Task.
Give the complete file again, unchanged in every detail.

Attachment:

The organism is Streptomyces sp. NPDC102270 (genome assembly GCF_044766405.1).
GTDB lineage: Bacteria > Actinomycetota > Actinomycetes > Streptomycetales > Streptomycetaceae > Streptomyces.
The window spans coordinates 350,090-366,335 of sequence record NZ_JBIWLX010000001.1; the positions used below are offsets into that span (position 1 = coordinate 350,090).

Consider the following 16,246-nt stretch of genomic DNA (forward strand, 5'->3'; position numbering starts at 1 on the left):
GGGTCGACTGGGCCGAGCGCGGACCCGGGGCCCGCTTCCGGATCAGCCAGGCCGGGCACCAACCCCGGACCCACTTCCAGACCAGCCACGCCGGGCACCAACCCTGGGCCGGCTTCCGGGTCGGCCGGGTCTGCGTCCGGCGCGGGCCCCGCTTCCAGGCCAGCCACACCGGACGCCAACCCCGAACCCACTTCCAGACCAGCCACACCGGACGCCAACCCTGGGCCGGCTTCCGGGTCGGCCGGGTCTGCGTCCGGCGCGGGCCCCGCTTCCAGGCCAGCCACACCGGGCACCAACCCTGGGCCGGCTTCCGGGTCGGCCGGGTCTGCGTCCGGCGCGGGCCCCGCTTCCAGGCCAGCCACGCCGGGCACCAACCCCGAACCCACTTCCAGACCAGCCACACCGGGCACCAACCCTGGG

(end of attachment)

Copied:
The organism is Streptomyces sp. NPDC102270 (genome assembly GCF_044766405.1).
GTDB lineage: Bacteria > Actinomycetota > Actinomycetes > Streptomycetales > Streptomycetaceae > Streptomyces.
The window spans coordinates 350,090-366,335 of sequence record NZ_JBIWLX010000001.1; the positions used below are offsets into that span (position 1 = coordinate 350,090).

Consider the following 16,246-nt stretch of genomic DNA (forward strand, 5'->3'; position numbering starts at 1 on the left):
GGGTCGACTGGGCCGAGCGCGGACCCGGGGCCCGCTTCCGGATCAGCCAGGCCGGGCACCAACCCCGGACCCACTTCCAGACCAGCCACGCCGGGCACCAACCCTGGGCCGGCTTCCGGGTCGGCCGGGTCTGCGTCCGGCGCGGGCCCCGCTTCCAGGCCAGCCACACCGGACGCCAACCCCGAACCCACTTCCAGACCAGCCACACCGGACGCCAACCCTGGGCCGGCTTCCGGGTCGGCCGGGTCTGCGTCCGGCGCGGGCCCCGCTTCCAGGCCAGCCACACCGGGCACCAACCCTGGGCCGGCTTCCGGGTCGGCCGGGTCTGCGTCCGGCGCGGGCCCCGCTTCCAGGCCAGCCACGCCGGGCACCAACCCCGAACCCACTTCCAGACCAGCCACACCGGGCACCAACCCTGGG